Saturday, 21 January 2017

SD cards for microcontrollers

Getting SD cards that work consistently well with microcontrollers is pretty tricky these days. As users demand larger and larger volumes, the smaller, FAT16-compatible drives are becoming increasingly difficult to source.

Not that they're not out there.
Just that it's a bit of a minefield getting ones that work with a microcontroller - especially if it's for a pre-built module with slightly flaky firmware (I'm looking at you, WTV020 ad4 audio playback device!)

A few years ago, we built our own audio playback module. We documented quite extensively how to make SD cards work with a microcontroller. And just about every SD card pre-built module seems to work within the same parameters as ours:

FAT16 support means cards not bigger than 4Gb
Some Windows machines won't format 4Gb into less than 32kb clusters, so the actual maximum size is more like 2Gb.
A lot of 2Gb cards simply won't initialise in SPI mode, so stick to 1Gb max.
Most unbranded SD cards simply won't initialise in SPI mode - it's part of the SD card specification, but cheap suppliers sometimes don't support this backwards compatibility

We managed to snag a load of assorted SD cards off eBay - they worked out at less than a quid a go, so were pretty good value for money.

We freshly formatted each card, to use FAT16 and 16kb allocation units.

Except, of course, that not all of them worked in our audio playing device

(our device is not much more than an Arduino Pro Mini with a WTV020 sound module mounted directly on top of it)

Strangely, manufacturers that worked at smaller capacities didn't work at 512Mb. For example, when we first built the devices, we tried them out with an assortment of 128Mb and 256Mb SD cards. The only cards that consistently worked were Nokia and/or Sandisk branded.

Unbranded cards simply wouldn't initialise.
So we were surprised to find today that neither our Nokia 512Mb nor our Sandisk TransFlash 512Mb SD cards would boot up. But - strangely enough - unbranded cards (which ordinarily we'd avoid as they almost always fail to initialise) work perfectly.

Which goes to show - there's no rhyme or reason to which cards you should choose for your microcontroller projects. Don't just stick to one brand and assume the same manufacturers cards will work in a variety of different sizes/capacities. Similarly, don't assume that all unbranded disks will fail.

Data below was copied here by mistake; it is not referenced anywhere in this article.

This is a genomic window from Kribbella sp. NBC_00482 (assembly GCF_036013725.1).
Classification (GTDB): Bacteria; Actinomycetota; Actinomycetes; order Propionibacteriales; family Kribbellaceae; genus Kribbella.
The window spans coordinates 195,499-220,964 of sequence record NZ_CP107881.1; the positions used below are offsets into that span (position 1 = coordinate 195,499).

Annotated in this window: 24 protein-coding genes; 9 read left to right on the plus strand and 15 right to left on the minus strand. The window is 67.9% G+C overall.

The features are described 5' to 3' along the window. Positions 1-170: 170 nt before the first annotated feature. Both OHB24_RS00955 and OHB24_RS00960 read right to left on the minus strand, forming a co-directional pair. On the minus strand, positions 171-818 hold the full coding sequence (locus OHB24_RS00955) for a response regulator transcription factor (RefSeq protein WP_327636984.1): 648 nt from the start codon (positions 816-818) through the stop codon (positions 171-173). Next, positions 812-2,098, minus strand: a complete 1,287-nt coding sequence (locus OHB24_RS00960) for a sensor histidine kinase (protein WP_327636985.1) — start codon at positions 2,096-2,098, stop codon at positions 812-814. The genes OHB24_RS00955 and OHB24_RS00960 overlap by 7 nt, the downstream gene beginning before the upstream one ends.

In short, you'll have to take a punt and hope you get lucky!

Friday, 20 January 2017

Bungalow workshop windows in

A few months back, we took the big bouncy van over to Kent and picked up some white pvc double patio doors and a large(ish) window for about a hundred quid. It was only when we got there,we were told the sale also included two upright windows (which had been fitted by the previous owner either side of their door frame).

So - after much deliberation - we decided to use them on the east-facing wall of the bungalow. It might make it look a bit weird from outside (as there'll be a worktop running along the inside, effectively cutting each window in half) but it also means plenty of natural daylight.

And, being east-facing, it'll get the early morning daylight but, in the summer months, shouldn't create too much of a greenhouse effect (since the sun is at it's hottest between around midday and 3pm by which time it won't be shining directly in through these windows).

We fixed the wooden framework around the sides of the window before placing it in the frame and screwing it to the existing structure. Neither of us had any idea if this is how your "supposed to do it" but it's a method that worked well for us. And the window feels good and solid, in it's new location.

We also got on with the back wall of the building, placing the necessary uprights (before it went dark, we managed to get a few diagonal support pieces in too). And the second window went in relatively painlessly too.

With the noggins in place, we're almost finished with the carcass of the structure. There are a couple of long rafters that need finalising and fixing in place, but we'll do those when we've the OSB3 sheets to put on the roof - which should allow us to position them to support any joins between the boards as necessary.

We've the large window to put in the north-facing wall, then the whole thing should be ready for the outer skin. Exciting indeed!

Wednesday, 18 January 2017

Microchip/AVR news

This arrived in my inbox yesterday.

Each time Microchip release news about (what is now) their AVR line, it's often met with suspicion by the long-term hardcore Arduino users. Many of the Arduino fan-boys baulked when it was suggested that Microchip might buy up Atmel. "It's all closed source" they shouted. "Microchip / Microsoft they even sound the same. Boooo. "